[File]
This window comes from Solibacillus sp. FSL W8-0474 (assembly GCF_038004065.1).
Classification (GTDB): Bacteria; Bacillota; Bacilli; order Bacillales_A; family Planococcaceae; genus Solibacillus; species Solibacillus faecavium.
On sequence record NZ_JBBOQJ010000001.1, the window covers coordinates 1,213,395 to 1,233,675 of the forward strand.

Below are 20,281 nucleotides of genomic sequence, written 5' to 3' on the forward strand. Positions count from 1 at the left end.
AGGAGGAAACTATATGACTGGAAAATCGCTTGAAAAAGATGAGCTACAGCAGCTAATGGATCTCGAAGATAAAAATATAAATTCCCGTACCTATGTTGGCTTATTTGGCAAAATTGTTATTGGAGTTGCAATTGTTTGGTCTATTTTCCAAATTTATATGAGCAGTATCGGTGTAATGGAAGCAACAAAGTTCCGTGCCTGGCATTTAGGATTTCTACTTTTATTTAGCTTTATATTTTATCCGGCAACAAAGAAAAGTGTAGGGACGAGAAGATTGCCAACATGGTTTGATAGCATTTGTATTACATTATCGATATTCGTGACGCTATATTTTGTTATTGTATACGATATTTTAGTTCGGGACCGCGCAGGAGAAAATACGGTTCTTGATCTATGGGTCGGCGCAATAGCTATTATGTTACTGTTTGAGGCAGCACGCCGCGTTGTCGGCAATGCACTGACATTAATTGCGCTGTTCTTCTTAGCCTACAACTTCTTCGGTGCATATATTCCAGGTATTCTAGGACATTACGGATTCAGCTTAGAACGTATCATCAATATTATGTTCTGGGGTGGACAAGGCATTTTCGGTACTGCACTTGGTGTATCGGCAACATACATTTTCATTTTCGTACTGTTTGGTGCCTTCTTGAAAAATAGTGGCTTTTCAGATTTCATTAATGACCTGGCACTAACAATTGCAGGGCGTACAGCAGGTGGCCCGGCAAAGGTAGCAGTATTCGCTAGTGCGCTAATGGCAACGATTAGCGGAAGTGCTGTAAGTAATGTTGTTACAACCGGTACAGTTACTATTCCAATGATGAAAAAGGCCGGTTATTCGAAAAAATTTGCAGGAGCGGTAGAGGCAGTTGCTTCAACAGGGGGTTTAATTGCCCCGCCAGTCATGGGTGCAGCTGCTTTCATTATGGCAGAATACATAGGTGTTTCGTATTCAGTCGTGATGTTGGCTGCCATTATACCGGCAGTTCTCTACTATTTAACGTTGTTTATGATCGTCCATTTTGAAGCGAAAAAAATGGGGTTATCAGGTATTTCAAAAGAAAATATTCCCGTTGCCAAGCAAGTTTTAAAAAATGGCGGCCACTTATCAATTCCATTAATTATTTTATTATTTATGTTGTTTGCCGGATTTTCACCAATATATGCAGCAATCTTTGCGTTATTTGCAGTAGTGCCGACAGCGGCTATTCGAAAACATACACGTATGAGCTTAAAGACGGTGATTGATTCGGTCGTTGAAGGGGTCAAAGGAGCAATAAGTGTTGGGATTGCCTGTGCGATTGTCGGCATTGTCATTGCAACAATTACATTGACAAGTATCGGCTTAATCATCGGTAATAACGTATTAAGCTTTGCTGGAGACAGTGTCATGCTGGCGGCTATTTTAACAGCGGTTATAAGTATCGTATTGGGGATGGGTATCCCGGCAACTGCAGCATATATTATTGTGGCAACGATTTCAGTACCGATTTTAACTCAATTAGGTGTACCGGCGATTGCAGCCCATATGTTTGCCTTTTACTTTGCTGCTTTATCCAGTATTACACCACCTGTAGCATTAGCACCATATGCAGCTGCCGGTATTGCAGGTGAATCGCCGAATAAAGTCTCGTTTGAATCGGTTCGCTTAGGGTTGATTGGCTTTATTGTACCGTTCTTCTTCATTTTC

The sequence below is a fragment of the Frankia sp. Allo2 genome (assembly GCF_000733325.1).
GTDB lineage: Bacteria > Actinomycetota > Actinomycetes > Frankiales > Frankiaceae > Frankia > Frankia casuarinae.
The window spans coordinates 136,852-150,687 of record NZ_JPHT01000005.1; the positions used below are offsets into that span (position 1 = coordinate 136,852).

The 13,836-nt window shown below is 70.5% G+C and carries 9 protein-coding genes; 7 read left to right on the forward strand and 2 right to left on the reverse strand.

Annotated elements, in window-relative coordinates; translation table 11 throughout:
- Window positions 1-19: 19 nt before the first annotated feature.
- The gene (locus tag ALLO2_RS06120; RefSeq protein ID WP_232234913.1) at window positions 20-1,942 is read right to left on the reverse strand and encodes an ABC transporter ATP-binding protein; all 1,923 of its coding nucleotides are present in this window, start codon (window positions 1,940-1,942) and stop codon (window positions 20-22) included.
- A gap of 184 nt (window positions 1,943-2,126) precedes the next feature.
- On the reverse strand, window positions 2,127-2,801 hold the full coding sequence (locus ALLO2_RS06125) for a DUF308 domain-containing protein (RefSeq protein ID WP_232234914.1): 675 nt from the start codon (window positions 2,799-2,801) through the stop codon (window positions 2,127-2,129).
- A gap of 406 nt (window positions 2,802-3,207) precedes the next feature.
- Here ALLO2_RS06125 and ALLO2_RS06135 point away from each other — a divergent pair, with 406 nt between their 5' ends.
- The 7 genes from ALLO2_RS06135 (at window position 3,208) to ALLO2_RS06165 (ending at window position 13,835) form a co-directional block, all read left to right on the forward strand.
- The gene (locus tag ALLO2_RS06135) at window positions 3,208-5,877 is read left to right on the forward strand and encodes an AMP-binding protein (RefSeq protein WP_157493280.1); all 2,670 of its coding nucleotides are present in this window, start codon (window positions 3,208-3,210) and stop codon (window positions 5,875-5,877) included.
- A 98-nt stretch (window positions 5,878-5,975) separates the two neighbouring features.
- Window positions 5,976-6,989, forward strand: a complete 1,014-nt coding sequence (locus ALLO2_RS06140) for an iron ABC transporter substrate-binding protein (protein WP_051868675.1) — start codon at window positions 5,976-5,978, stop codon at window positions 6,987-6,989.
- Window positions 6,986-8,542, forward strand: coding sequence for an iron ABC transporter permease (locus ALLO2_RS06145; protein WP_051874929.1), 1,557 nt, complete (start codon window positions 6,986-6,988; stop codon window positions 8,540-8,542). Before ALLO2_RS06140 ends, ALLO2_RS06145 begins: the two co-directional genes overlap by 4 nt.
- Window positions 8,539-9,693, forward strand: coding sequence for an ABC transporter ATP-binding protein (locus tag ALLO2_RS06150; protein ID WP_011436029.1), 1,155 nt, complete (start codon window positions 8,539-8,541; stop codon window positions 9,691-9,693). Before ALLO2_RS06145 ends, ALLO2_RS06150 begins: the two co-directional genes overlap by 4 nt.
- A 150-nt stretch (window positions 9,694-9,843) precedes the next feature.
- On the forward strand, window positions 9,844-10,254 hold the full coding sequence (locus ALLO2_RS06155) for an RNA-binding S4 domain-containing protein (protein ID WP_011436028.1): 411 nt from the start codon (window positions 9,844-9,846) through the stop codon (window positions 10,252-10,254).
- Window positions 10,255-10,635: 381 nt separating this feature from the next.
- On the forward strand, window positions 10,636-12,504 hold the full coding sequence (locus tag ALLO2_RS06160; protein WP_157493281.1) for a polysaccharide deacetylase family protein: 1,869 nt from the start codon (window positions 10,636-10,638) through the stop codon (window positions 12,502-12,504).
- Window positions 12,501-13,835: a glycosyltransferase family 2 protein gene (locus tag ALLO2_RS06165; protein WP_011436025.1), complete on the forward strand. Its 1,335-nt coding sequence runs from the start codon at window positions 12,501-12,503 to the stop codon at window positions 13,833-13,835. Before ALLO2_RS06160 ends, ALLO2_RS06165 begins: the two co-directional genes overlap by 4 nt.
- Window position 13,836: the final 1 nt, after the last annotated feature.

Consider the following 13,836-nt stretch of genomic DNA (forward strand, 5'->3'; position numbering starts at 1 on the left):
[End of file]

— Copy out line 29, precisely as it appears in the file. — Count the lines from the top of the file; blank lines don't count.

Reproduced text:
Consider the following 13,836-nt stretch of genomic DNA (forward strand, 5'->3'; position numbering starts at 1 on the left):